Can Cats Eat Feathers? What You Need To Know!
Cats are inquisitive creatures and if they come across a feather, they are bound to try and eat it out of curiosity. Unfortunately, if your cat does decide to eat a bird’s feather or a feather that came loose from one of its toys, your cat may struggle with some of the risks associated with this action. Try to prevent your cat from eating feathers.
If you are wondering if feathers are safe for your cat or why your cat is deciding to eat feathers, then this article has all the answers you need!
Are Feathers Safe for Cats To Eat?
Feathers are generally not ideal for cats to consume because they cannot digest them properly and the feathers will need to pass out partly or undigested. When feathers are used in pet foods they have been through a process called hydrolysis to retrieve the amino acid protein building blocks they are made up of.
There is a high likelihood that at some point your cat will swallow a feather, whether it’s one they found outside that dropped from a bird, or a brightly colored one they detached from their toy. It is also common for cats to hunt birds and eat them, which causes them to ingest a small amount of the feathers.
What About Cats That Hunt and Catch Birds?
If you have an outdoor cat, it is common for them to catch a bird at some point, and you may even notice that your cat will play with the feathers before finally killing their prey. Cats who hunt birds have a high chance of landing with a mouth full of feathers, creating a big mess. This happens quite often, and cats are naturally accustomed to dealing with prey with both feathers and fur. The vast majority of cats will remove or spit out many of the feathers but it is natural for some to be consumed if the cat eats the bird it just caught.
Another source of feathers is cat toys. Not all feathers attached to cat toys are real, and many have a brightly colored dye on them. There may be risks associated with cats who consume large amounts of these artificial feathers. They can cause gastrointestinal issues such as irritation, vomiting, diarrhea, or constipation. Another concerning factor when it comes to cats who consume artificial feathers is that these feathers are stiff and hard, whereas bird feathers are softer and less likely to injure the gastrointestinal tract.
If you suspect that your cat has swallowed a feather, you do not have to worry too much about any risks, unless they show signs of choking or abnormal bathroom behaviors.
What Problems Can Occur If Cats Eat Feathers?
Cats and feathers go way back, where wild and feral cats catch birds for their daily meal, but there are still risks to be aware of.
It is not ideal for your cat to swallow feathers, but if they do, there is a small risk of developing an internal obstruction or choking on the sharp quill or shaft of the feather. Cats can eat the smaller down feathers that fall from birds, and these types of feathers usually do not cause any problems.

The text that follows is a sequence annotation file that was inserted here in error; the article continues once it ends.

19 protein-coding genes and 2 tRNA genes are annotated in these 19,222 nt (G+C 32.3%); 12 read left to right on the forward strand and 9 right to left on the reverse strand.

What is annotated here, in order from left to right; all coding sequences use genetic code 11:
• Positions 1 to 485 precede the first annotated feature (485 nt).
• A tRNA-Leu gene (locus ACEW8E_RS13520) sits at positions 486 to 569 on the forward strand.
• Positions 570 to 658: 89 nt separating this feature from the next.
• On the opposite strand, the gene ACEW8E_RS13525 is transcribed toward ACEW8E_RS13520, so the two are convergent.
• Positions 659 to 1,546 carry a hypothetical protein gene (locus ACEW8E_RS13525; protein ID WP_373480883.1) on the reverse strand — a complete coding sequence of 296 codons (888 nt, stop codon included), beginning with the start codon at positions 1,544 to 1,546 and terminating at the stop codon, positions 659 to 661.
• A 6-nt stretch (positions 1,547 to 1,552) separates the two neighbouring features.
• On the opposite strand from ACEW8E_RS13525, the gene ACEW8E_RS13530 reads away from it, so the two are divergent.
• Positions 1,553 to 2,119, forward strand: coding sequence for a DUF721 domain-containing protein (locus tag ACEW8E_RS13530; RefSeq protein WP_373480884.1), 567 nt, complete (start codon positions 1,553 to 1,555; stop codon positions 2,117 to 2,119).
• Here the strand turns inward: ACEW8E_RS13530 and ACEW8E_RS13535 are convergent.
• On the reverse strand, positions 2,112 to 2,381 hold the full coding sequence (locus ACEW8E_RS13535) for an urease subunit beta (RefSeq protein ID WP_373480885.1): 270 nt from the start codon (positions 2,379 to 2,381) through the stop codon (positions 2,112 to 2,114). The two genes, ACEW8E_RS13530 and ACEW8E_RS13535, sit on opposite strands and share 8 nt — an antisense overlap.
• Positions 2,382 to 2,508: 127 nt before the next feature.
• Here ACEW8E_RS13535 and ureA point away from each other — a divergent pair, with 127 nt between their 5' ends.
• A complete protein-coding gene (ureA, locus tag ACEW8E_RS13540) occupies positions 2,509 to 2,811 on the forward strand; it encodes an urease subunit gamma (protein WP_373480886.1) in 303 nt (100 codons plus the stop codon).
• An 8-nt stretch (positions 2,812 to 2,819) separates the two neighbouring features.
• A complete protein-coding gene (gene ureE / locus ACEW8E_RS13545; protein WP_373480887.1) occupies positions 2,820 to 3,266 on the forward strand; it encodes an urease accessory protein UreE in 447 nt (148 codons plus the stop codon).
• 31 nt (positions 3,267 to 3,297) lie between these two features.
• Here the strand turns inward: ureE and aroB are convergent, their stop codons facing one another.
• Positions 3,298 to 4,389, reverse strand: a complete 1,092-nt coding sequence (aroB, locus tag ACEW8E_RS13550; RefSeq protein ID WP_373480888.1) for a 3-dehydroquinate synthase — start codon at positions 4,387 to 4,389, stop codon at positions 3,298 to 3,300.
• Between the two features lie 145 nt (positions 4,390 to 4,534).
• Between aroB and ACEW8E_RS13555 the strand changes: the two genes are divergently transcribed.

- Poor digestibility could cause your cat to become constipated and suffer from stomach aches.
- Vomiting or diarrhea due to gastrointestinal irritation as the feathers pass through.
- Artificial feathers may have a toxic dye covering them which could be harmful to your cat .
- The shaft could get lodged in the cat’s throat or stomach acting as a foreign body which may need to be removed.
The larger tail and wing feathers that are not soft, but rather big and spiky put your cat at most risk. Try and avoid buying cat toys full of feathers that are artificial and brightly colored. If you have an outdoor cat that likes to hunt birds, ensure that you put measures in place to reduce your cat’s ability to hunt such as a bell collar, stop birds from entering your garden or keep your cat indoors. Keep an eye out for any weak or young birds that will have a difficult time flying away from your cat.
Small down feathers can be more safely consumed by cats, but they will likely vomit them up before they can reach further down their digestive system.
Can Cats Digest Feathers?
Feathers are made of a protein called beta-keratin. This is the same type of keratin that forms the bird’s beak and claws and is not easily digested. It is not uncommon for cats to vomit the feathers back out, and it is a natural mechanism that wild and feral cats will do when they have ingested feathers from their kill.
Cats tend to vomit stuff up when it is not easy to digest or pass the stomach, so if your cat has recently eaten a feather, you should keep an eye out for any vomit which can reassure you that your cat has not eaten the feather which minimizes the chances of gastrointestinal problems.
Why Do Cats Eat Feathers?
Cats primarily eat feathers either while hunting and eating prey or out of curiosity. Birds have a natural reaction to feathers connected to their innate desire to hunt. Their ancestors (wild and feral cats) used to hunt and chase birds for food, so cats are naturally attracted to feathers.
This is where cats’ curiosity over feathers stems from, and even fully domesticated cat breeds have a fascination with feathers. This is also why so many cat toys have feathers on them. The textures and fast light movements of these kinds of toys simulate hunting which is why they are so appealing for your cat.
Most cats will lick and play with the feather but less often eat the feather. So, if you do find that your cat eats feathers, it’s best to replace their feathered toys with new ones and clean up the garden and areas where birds frequent the property to ensure no loose bird feathers are lying around.
Featured Image Credit: A_Different_Perspective, Pixabay